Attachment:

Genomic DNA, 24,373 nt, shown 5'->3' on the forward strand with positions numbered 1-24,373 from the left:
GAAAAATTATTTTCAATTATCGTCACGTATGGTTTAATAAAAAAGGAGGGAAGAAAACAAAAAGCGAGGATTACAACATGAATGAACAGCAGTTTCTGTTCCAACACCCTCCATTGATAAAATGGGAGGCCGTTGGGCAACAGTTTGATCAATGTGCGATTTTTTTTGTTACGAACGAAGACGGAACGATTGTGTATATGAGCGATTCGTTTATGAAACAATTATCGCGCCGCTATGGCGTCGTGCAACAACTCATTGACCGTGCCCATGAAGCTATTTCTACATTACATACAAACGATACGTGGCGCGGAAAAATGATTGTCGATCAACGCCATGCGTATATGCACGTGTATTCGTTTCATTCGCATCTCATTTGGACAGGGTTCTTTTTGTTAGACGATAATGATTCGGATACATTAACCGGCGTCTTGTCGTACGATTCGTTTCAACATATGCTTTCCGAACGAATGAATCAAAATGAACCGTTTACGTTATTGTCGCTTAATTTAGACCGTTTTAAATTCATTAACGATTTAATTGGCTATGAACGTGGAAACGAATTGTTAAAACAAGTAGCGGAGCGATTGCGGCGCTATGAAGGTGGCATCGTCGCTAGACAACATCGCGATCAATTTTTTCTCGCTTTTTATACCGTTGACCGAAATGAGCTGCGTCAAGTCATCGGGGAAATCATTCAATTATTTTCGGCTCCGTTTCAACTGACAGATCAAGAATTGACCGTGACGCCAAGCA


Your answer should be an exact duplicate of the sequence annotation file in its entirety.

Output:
Genomic DNA, 24,373 nt, shown 5'->3' on the forward strand with positions numbered 1-24,373 from the left:
GAAAAATTATTTTCAATTATCGTCACGTATGGTTTAATAAAAAAGGAGGGAAGAAAACAAAAAGCGAGGATTACAACATGAATGAACAGCAGTTTCTGTTCCAACACCCTCCATTGATAAAATGGGAGGCCGTTGGGCAACAGTTTGATCAATGTGCGATTTTTTTTGTTACGAACGAAGACGGAACGATTGTGTATATGAGCGATTCGTTTATGAAACAATTATCGCGCCGCTATGGCGTCGTGCAACAACTCATTGACCGTGCCCATGAAGCTATTTCTACATTACATACAAACGATACGTGGCGCGGAAAAATGATTGTCGATCAACGCCATGCGTATATGCACGTGTATTCGTTTCATTCGCATCTCATTTGGACAGGGTTCTTTTTGTTAGACGATAATGATTCGGATACATTAACCGGCGTCTTGTCGTACGATTCGTTTCAACATATGCTTTCCGAACGAATGAATCAAAATGAACCGTTTACGTTATTGTCGCTTAATTTAGACCGTTTTAAATTCATTAACGATTTAATTGGCTATGAACGTGGAAACGAATTGTTAAAACAAGTAGCGGAGCGATTGCGGCGCTATGAAGGTGGCATCGTCGCTAGACAACATCGCGATCAATTTTTTCTCGCTTTTTATACCGTTGACCGAAATGAGCTGCGTCAAGTCATCGGGGAAATCATTCAATTATTTTCGGCTCCGTTTCAACTGACAGATCAAGAATTGACCGTGACGCCAAGCA